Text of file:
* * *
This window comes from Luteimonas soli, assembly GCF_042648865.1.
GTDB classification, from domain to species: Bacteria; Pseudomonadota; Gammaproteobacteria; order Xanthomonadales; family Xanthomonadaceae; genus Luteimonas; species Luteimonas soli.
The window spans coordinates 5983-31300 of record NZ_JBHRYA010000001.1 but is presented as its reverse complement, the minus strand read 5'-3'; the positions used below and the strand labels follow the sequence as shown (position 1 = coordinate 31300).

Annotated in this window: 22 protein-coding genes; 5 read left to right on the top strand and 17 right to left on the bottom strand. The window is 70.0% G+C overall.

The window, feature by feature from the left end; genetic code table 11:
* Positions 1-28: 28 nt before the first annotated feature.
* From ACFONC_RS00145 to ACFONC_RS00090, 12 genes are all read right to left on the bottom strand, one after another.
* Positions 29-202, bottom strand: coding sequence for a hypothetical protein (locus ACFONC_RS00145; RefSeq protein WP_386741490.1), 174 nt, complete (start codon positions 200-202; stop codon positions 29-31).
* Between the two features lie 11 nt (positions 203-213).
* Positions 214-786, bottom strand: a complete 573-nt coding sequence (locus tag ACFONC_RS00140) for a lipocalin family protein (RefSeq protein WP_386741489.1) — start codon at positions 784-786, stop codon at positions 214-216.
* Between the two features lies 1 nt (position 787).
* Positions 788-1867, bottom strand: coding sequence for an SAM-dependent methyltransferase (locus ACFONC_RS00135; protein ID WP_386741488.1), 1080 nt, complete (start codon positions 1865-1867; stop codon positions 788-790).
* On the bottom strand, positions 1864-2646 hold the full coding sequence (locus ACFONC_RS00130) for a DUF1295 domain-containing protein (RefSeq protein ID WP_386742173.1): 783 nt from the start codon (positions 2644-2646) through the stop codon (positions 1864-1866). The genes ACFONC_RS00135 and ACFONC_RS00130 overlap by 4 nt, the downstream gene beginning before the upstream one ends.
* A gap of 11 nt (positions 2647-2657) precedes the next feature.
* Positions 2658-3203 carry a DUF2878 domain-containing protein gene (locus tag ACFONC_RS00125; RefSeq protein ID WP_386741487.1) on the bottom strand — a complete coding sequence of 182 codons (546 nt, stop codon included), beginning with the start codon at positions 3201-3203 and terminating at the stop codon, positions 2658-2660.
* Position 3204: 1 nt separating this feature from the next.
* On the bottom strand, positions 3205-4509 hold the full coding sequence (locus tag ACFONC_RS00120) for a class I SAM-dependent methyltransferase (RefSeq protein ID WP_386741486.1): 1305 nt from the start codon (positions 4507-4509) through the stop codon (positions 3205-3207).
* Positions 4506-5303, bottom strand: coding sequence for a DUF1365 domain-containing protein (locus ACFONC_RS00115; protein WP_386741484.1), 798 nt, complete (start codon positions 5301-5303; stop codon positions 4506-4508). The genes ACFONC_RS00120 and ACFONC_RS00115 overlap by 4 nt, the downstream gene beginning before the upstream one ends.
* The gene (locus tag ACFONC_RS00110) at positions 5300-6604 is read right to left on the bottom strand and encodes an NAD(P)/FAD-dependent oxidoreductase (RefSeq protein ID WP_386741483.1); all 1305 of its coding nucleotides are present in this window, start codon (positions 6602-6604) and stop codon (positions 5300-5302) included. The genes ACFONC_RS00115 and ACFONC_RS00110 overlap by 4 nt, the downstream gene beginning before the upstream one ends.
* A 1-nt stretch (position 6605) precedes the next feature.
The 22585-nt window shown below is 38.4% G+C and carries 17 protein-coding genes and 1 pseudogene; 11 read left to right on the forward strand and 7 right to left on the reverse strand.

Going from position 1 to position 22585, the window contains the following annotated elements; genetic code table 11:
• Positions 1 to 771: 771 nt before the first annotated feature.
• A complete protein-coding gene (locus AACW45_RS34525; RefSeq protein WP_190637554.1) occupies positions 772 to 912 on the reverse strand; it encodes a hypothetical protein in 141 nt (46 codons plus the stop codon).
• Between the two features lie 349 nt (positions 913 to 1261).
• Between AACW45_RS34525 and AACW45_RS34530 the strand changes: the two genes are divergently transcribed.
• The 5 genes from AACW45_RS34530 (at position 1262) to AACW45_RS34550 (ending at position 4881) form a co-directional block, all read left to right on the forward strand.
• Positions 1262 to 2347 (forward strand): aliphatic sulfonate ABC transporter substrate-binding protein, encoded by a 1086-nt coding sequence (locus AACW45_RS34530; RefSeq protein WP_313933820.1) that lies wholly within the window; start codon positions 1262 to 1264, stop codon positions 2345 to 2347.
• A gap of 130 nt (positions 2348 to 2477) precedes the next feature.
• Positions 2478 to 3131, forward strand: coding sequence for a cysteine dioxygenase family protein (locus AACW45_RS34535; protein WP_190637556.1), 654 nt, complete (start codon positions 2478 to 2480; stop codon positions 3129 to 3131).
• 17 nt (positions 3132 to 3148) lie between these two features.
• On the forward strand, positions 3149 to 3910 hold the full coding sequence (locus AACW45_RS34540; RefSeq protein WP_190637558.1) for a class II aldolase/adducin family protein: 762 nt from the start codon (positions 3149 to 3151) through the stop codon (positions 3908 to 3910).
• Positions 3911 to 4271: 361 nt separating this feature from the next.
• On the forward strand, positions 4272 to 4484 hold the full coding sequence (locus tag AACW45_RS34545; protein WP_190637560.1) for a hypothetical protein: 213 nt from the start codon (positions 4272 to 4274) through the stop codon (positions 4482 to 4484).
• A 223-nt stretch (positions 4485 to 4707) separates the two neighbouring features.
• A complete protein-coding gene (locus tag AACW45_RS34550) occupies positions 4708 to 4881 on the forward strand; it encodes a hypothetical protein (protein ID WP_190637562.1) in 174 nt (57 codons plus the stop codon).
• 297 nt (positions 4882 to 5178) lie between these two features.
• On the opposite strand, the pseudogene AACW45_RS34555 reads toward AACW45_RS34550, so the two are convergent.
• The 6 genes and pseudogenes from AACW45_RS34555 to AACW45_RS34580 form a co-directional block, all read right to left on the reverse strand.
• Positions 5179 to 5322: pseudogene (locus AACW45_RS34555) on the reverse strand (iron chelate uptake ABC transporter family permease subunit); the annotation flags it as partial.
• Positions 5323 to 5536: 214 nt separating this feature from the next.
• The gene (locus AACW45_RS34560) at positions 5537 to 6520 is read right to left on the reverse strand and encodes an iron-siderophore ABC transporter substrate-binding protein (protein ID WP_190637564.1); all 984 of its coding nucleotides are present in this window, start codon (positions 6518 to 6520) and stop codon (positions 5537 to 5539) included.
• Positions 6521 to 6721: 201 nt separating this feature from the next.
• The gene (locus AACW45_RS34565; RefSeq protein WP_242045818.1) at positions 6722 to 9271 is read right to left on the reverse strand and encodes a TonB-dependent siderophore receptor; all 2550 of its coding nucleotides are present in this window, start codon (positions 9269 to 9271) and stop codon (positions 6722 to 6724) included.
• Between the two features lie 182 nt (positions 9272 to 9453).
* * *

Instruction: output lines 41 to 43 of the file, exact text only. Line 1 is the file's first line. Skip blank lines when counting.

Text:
• Positions 5323 to 5536: 214 nt separating this feature from the next.
• The gene (locus AACW45_RS34560) at positions 5537 to 6520 is read right to left on the reverse strand and encodes an iron-siderophore ABC transporter substrate-binding protein (protein ID WP_190637564.1); all 984 of its coding nucleotides are present in this window, start codon (positions 6518 to 6520) and stop codon (positions 5537 to 5539) included.
• Positions 6521 to 6721: 201 nt separating this feature from the next.